porn dealers given notice; oak lawn police warn of possible obscenity charges

thursday, october 13, 2005

by daniel duggan, staff writer

five oak lawn businesses were warned this week that selling adult magazines and videos could land them in court.

in a carefully worded letter to the business owners, police chief bob smith says he's working with cook county prosecutors to determine whether the material violates state and local obscenity laws.

"nobody is going to get thrown in jail right now," smith said.  "but we want people to know the law and know what they're selling in our community."

the letters were sent to four convenience stores and a video store, he said, declining to identify the stores.

smith won't say whether the magazines and videos are legal or illegal, leaving that question to the state's attorney's office.

"but i would challenge anyone to look at this (material) and say they want it in their community," he said.

smith would not name the publications but said playboy magazine is not among them.

"this is the kind of thing that goes far, far beyond playboy," he said.

the pornography issue was first brought up by village resident mark decker, 36, a self-employed carpet cleaner who objects to the sale of adult magazines.

in june, he told village officials that some videos and magazines sold in oak lawn violate obscenity laws.  trustee marjorie joy (5th) asked police to investigate whether laws were being broken.

in july, smith sent detectives to every store in the village that sells adult magazines and videos to buy what he termed a "representative sample."  less than $150 was spent, he said.

smith wrote a case study for each store, including detailing what type of sexual acts are depicted in various magazines.  the studies were mailed to the five store owners this week.

"some of the magazines are covered with plastic wrap, and the clerks might not know what they're even selling," smith said.  "now, they know what is being sold."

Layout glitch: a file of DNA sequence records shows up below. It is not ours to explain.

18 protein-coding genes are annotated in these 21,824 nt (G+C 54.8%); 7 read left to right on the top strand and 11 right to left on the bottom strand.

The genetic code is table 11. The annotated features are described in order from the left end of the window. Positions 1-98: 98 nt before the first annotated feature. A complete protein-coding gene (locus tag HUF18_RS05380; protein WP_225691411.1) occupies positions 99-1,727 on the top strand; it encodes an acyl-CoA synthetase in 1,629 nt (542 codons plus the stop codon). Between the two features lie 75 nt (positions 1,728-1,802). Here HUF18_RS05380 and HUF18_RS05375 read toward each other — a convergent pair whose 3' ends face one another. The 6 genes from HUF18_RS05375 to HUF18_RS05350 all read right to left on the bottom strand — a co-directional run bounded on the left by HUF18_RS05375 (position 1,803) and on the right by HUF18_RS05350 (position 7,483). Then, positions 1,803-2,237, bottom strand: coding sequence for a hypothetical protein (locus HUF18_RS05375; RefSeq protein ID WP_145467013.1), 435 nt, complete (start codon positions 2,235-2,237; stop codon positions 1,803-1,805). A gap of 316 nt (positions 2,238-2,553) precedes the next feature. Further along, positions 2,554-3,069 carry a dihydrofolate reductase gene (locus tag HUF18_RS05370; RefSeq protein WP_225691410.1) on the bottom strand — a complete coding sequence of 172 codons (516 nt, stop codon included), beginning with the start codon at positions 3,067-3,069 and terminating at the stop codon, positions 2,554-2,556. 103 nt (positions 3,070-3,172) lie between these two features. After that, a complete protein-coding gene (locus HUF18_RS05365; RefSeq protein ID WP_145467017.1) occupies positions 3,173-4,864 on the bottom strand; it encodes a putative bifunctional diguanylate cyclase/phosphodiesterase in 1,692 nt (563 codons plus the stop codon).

the owners also were sent copies of illinois and oak lawn obscenity laws.  a cover letter states that samples of purchased material have been sent to the state's attorney's office for review.

a state's attorney spokesman would not confirm or deny that any pornography investigation is under way in oak lawn.

james baker, owner of h & b x-press mart, 10327 central ave., said he didn't think he was breaking the law by selling the magazines.  he said smith visited the store several months ago, checked that adult magazines were being kept behind the counter and said the store was following the law.

"i don't want to create any problems, and if the police want us to stop selling it, we will.  it's not that big of a deal," baker said, noting that adult magazine sales make up a very small portion of his store's profit.

smith said his earlier check at h & b was simply part of a villagewide effort to make sure adult material was being sold behind the counter, and it did not address the content of the publications.

trustee jerry hurckes (1st) said the owner of the citgo gas station, at nashville avenue and 95th street, got smith's letter and will stop selling adult magazines.  the store's owner could not be reached for comment.

mayor dave heilmann said the reaction by the citgo owner was a positive one for the community.

"from a community-values standpoint, i don't think you'll find any disagreement from people in oak lawn," heilmann said.  "we don't want children exposed to obscenity, and we'll do the best we can to protect them from that."

heilmann said the village is not at the point of prosecuting people, and the intent of smith's letter is to educate.

should oak lawn seek to prosecute the store owners, it would not be easy, said michael polelle, a professor at john marshall law school in chicago.

an obscenity case must establish that the average person applying "contemporary community standards" would find the material appealing to "prurient interest," polelle said.

second, it must be shown that the material depicts "in a patently offensive way" certain sexual acts, bodily functions or exhibition of the genitals, polelle said.  third, it must be shown that the material has no literary, artistic, political or scientific value, he said.

"i haven't heard of a prosecution on this in a long time because it's so difficult to prove," polelle said

for example, if a magazine shows only sexual activity and has no articles or other value, it still has to be proven to a jury that it violates community standards.

"how do you prove that it violates the whole community's standards?" polelle said.  "do you take a poll?"

smith said the issue isn't about his own views on pornography nor is it a moral vendetta.

"if you want to say these magazines and videos are ok, that's fine," he said.  "but then there shouldn't be a law on the books for obscenity."

daniel duggan may be reached at dduggan@dailysouthtown.com or (708) 633-5969.



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